Auckland Transport and a former senior policeman are calling for a stronger police presence at the city's Britomart transport hub following a brawl last month.
The fight at the downtown transport centre involved dozens of youths and caused the cancellation of train services.
About 100 people were at the station on 13 December after the Christmas in the Park concert when fighting broke out. After the crowds were dispersed, violence spread to other stations, with smaller fights breaking out at the Newmarket, New Lynn, and Glen Innes stations.
At the Glen Innes station, people threw rocks through the windows of a new electric train causing an estimated $20,000 of damage.
In a report assessing how the fight was handled, Auckland Transport says for future events it would ask for more police at key stations.
Auckland Transport group manager of transport Mark Lambert said discussions were under way with police.
"While things aren't completely agreed yet, we've got a pretty good understanding that there will be police presence at a few offices at Britomart, and for major events moving forward."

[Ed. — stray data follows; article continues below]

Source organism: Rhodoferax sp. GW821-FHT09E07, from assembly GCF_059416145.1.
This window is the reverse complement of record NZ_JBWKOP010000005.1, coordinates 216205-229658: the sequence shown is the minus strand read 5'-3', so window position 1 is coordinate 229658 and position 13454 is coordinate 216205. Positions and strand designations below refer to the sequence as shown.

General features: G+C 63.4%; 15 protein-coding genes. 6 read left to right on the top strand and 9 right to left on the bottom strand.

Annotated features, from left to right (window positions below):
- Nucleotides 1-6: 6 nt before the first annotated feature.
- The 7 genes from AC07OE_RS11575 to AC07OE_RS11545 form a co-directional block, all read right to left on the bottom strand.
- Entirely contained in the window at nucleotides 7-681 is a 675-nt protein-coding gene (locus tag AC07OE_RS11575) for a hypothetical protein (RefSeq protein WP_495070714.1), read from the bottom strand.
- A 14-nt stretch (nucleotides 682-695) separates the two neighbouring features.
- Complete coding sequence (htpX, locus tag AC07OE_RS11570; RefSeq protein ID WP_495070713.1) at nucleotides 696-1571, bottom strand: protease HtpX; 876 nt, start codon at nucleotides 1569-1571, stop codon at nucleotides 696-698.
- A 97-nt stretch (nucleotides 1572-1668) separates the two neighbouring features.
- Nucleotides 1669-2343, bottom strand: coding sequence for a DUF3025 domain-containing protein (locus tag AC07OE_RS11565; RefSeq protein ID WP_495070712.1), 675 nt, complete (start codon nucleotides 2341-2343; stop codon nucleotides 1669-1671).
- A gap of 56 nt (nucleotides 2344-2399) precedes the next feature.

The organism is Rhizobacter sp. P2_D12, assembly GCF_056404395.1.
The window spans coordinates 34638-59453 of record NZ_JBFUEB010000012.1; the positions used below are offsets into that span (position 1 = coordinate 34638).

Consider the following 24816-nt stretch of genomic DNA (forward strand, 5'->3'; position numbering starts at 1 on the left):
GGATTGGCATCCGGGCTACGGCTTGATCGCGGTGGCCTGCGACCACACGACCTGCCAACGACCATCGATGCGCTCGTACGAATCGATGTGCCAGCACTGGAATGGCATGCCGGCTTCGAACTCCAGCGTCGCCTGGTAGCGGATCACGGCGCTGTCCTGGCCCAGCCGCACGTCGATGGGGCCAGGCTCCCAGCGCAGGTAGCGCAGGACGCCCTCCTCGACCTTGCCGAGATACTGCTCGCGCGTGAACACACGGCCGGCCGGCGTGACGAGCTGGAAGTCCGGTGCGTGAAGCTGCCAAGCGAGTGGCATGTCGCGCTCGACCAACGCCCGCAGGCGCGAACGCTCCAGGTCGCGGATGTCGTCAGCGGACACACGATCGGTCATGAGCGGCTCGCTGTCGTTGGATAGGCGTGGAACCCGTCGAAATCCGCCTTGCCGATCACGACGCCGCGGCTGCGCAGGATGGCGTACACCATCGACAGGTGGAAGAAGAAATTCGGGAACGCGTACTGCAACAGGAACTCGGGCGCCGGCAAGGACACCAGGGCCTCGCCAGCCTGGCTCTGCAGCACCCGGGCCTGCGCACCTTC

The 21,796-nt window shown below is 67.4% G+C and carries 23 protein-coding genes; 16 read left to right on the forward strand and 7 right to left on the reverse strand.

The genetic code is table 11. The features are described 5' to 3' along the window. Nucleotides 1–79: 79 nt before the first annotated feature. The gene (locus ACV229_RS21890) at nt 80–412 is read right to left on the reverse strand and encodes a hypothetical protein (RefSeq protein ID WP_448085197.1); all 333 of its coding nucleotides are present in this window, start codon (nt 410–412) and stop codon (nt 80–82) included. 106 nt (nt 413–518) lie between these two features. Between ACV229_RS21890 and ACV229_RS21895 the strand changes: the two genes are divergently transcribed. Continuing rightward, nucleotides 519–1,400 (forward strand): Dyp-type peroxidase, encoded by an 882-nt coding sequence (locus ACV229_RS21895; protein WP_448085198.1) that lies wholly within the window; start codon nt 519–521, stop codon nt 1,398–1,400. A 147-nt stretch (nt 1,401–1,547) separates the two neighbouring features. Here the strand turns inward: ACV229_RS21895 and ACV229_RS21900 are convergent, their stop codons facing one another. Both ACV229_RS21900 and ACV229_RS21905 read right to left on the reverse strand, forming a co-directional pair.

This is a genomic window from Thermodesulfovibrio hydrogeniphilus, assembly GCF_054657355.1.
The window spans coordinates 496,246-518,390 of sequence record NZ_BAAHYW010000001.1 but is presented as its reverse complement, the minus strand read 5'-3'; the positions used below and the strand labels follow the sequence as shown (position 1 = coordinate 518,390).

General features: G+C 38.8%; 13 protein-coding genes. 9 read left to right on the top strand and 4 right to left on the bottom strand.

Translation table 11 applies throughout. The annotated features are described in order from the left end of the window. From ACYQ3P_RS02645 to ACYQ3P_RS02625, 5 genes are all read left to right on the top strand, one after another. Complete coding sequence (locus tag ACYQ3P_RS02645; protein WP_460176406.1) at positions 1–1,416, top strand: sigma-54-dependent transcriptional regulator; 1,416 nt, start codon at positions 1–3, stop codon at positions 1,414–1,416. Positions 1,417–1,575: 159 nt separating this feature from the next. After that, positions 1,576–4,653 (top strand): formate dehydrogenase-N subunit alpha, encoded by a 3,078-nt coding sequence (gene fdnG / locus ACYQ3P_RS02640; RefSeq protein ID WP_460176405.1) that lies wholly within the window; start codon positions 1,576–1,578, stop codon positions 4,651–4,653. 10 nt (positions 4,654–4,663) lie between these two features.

Auckland councillor and former police chief George Wood said security at the train station needed to be taken more seriously.
"We're asking people to go down into the bowels of the earth, get onto these trains, you're locked into a compartment with other people, and it's pretty unfair and it's daunting when you get off and there's people that may be threatening getting off at the same station," said Mr Wood.
Mr Wood hoped police had a robust plan ahead of the Cricket World Cup next month and said it was a no-brainer more police were needed at the stations for big events.
"This is on the money definitely, that police have got to be involved in policing the rail system. It happens overseas - I think we're the last bastion holding out where there are no police on our rail system."
Inspector Gary Davey from Auckland City Police said the police would continue to work closely with Auckland Transport to make sure future disorder at Britomart was prevented.
In a statement, Mr Davey said he was happy to review the situation.
"Police presence at key stations for early 2015 events is one that we are happy to consider," he said.
"It will form part of our standard tasking and co-ordination process, where we look at patterns and trends in deciding where to deploy our officers."
Mr Davey said the deployment of staff was a carefully managed process and requests for police presence were assessed on a case-by-case basis.